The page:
Foster Friess, the conservative financier behind Rick Santorum’s super-PAC, was on MSNBC’s “Andrea Mitchell Reports” a few minutes ago. Mitchell asked him whether he was concerned about Santorum’s stands on social issues, and their potential to alienate voters. Friess said that he thought the social issues were a distraction, with so many people struggling financially—which is reasonable enough.

Then he said this: 

This contraception thing, my gosh, it’s [so] inexpensive. You know, back in my days, they’d use Bayer aspirin for contraception. The gals put it between their knees and it wasn’t that costly.

Mitchell was speechless. As am I.

You can’t hold politicians responsible for what their supporters say. But it’s creepy, and offensive, that anybody living in the 21st Century would say that, let alone somebody with huge financial resources and a desire to influence American politics.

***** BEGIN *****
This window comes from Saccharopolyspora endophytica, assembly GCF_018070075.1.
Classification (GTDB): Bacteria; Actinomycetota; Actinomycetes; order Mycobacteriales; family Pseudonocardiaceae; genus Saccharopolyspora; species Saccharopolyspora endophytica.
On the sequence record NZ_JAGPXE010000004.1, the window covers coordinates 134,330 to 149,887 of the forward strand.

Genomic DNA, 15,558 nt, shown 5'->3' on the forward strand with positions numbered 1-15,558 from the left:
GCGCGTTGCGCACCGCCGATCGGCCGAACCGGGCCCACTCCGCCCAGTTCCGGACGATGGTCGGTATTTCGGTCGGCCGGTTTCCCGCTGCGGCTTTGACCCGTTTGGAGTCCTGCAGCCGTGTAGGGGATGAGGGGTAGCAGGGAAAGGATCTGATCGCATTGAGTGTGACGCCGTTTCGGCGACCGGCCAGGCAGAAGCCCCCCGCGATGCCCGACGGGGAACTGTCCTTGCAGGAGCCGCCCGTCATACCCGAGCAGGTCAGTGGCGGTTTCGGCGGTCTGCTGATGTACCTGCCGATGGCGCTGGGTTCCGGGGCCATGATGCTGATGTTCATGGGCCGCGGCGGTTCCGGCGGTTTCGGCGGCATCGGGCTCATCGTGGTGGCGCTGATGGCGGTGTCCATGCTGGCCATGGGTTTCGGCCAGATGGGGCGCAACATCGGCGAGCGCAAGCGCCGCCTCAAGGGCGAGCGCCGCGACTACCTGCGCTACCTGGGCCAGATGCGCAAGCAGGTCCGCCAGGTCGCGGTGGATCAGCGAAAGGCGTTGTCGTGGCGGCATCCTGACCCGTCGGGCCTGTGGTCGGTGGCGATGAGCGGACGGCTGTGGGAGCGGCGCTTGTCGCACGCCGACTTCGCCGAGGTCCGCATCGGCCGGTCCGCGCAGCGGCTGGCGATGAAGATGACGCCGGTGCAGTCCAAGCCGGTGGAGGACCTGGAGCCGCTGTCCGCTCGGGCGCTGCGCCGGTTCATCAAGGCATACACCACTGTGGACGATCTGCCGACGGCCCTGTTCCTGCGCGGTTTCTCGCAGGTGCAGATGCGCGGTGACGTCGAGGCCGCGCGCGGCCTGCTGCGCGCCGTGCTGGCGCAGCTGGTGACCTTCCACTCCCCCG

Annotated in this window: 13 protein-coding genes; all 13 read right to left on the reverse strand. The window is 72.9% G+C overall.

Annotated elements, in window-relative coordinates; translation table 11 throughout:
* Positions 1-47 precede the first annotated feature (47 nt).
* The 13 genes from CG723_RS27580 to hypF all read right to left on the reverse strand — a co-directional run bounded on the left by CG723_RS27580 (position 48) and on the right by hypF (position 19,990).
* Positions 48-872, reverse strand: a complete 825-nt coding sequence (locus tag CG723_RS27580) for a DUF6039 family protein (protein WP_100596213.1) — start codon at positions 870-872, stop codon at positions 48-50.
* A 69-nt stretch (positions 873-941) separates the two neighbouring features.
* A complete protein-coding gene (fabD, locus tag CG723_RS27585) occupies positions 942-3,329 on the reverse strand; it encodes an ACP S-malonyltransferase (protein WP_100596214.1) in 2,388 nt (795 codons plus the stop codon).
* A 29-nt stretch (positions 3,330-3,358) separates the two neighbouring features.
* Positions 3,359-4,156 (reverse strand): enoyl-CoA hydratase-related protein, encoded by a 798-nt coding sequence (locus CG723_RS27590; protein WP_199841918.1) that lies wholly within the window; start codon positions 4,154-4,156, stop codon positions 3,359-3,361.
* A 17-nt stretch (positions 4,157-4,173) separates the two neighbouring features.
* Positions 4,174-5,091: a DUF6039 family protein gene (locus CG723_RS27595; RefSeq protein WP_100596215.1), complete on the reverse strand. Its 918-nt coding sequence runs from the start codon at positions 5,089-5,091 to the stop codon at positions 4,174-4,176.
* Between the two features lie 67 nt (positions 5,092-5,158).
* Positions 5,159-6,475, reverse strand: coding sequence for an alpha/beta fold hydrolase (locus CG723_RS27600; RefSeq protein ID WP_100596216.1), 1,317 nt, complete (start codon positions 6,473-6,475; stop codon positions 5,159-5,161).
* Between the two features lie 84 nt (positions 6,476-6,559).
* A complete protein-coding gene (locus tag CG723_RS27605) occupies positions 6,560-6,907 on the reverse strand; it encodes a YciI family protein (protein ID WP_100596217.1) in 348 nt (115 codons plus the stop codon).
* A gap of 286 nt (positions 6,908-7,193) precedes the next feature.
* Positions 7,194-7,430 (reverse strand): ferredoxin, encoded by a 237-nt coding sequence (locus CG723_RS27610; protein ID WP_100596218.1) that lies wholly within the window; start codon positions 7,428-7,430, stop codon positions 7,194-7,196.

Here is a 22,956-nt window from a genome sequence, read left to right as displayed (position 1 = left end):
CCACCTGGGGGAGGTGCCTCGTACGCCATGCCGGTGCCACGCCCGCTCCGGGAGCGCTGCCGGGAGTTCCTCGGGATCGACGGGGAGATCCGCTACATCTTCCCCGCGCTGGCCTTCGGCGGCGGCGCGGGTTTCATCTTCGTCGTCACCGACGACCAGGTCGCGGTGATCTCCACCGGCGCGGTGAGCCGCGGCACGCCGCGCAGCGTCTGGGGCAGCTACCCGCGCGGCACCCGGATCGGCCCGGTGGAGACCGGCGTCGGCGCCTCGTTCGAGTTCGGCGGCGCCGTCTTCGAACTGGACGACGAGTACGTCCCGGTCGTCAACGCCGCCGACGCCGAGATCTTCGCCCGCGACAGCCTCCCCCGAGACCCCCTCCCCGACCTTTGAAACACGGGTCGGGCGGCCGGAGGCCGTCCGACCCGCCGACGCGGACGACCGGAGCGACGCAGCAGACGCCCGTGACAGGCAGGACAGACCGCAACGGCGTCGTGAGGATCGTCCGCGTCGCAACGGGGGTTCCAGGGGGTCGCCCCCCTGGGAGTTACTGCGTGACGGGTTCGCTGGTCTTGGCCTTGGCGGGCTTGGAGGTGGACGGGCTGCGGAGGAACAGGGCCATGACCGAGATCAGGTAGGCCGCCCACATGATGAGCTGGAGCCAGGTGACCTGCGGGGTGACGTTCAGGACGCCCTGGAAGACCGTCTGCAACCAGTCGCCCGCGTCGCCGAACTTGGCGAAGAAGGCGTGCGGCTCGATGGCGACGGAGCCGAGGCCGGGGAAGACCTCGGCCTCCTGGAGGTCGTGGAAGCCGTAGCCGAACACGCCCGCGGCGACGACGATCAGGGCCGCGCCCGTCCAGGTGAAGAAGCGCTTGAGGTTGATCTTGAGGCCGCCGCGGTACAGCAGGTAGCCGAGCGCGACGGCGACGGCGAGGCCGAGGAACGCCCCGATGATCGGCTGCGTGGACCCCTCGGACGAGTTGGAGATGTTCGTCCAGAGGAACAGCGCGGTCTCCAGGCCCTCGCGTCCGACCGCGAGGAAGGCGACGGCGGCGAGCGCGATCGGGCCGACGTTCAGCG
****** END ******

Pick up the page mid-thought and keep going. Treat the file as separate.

I would hope Friess apologizes for the statement—and that, at some point, Santorum makes clear he doesn’t share such sentiments.

Update: Friess appeared on MSNBC's "The Last Word" on Thursday evening, and told host Lawrence O'Donnell that he was simply repeating an old joke that used to be popular. At the annual Lincoln Day dinner in suburban Detroit, Santorum just told Buzzfeed's Rosie Gray that "I'm not responsible for every bad joke one of my supporters makes." Meantime, if you haven't read Molly Redden's profile of Friess, you should.